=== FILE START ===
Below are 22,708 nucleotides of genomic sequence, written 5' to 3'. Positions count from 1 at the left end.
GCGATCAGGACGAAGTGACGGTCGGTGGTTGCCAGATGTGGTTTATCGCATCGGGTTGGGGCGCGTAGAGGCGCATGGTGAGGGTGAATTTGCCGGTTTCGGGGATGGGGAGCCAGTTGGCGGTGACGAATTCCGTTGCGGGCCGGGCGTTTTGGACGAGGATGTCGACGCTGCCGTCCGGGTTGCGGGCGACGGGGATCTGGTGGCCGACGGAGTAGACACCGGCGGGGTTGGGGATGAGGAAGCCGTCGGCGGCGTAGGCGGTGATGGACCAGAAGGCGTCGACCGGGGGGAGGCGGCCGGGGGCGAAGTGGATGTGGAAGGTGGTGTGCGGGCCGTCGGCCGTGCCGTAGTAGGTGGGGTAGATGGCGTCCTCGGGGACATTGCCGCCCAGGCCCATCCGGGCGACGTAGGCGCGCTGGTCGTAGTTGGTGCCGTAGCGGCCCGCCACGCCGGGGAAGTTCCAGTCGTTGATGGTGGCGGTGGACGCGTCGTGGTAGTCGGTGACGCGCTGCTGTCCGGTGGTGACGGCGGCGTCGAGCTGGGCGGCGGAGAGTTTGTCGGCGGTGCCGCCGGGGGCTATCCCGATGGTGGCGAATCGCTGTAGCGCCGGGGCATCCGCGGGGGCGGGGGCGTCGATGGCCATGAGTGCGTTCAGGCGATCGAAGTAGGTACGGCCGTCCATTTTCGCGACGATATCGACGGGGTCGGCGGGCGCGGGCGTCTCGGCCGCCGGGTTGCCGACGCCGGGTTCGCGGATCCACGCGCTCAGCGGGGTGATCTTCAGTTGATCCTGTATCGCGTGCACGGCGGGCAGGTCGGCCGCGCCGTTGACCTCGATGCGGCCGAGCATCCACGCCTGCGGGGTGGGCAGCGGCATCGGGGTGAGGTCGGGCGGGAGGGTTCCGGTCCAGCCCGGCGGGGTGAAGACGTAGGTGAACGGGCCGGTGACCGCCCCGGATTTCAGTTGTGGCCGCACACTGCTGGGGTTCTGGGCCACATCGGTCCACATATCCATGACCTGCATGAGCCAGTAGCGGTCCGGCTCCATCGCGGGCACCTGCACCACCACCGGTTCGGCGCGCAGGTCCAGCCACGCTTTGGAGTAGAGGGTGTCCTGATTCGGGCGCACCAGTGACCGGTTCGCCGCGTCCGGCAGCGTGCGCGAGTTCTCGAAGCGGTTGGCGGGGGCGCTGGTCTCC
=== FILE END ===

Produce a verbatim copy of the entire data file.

Below are 22,708 nucleotides of genomic sequence, written 5' to 3'. Positions count from 1 at the left end.
GCGATCAGGACGAAGTGACGGTCGGTGGTTGCCAGATGTGGTTTATCGCATCGGGTTGGGGCGCGTAGAGGCGCATGGTGAGGGTGAATTTGCCGGTTTCGGGGATGGGGAGCCAGTTGGCGGTGACGAATTCCGTTGCGGGCCGGGCGTTTTGGACGAGGATGTCGACGCTGCCGTCCGGGTTGCGGGCGACGGGGATCTGGTGGCCGACGGAGTAGACACCGGCGGGGTTGGGGATGAGGAAGCCGTCGGCGGCGTAGGCGGTGATGGACCAGAAGGCGTCGACCGGGGGGAGGCGGCCGGGGGCGAAGTGGATGTGGAAGGTGGTGTGCGGGCCGTCGGCCGTGCCGTAGTAGGTGGGGTAGATGGCGTCCTCGGGGACATTGCCGCCCAGGCCCATCCGGGCGACGTAGGCGCGCTGGTCGTAGTTGGTGCCGTAGCGGCCCGCCACGCCGGGGAAGTTCCAGTCGTTGATGGTGGCGGTGGACGCGTCGTGGTAGTCGGTGACGCGCTGCTGTCCGGTGGTGACGGCGGCGTCGAGCTGGGCGGCGGAGAGTTTGTCGGCGGTGCCGCCGGGGGCTATCCCGATGGTGGCGAATCGCTGTAGCGCCGGGGCATCCGCGGGGGCGGGGGCGTCGATGGCCATGAGTGCGTTCAGGCGATCGAAGTAGGTACGGCCGTCCATTTTCGCGACGATATCGACGGGGTCGGCGGGCGCGGGCGTCTCGGCCGCCGGGTTGCCGACGCCGGGTTCGCGGATCCACGCGCTCAGCGGGGTGATCTTCAGTTGATCCTGTATCGCGTGCACGGCGGGCAGGTCGGCCGCGCCGTTGACCTCGATGCGGCCGAGCATCCACGCCTGCGGGGTGGGCAGCGGCATCGGGGTGAGGTCGGGCGGGAGGGTTCCGGTCCAGCCCGGCGGGGTGAAGACGTAGGTGAACGGGCCGGTGACCGCCCCGGATTTCAGTTGTGGCCGCACACTGCTGGGGTTCTGGGCCACATCGGTCCACATATCCATGACCTGCATGAGCCAGTAGCGGTCCGGCTCCATCGCGGGCACCTGCACCACCACCGGTTCGGCGCGCAGGTCCAGCCACGCTTTGGAGTAGAGGGTGTCCTGATTCGGGCGCACCAGTGACCGGTTCGCCGCGTCCGGCAGCGTGCGCGAGTTCTCGAAGCGGTTGGCGGGGGCGCTGGTCTCC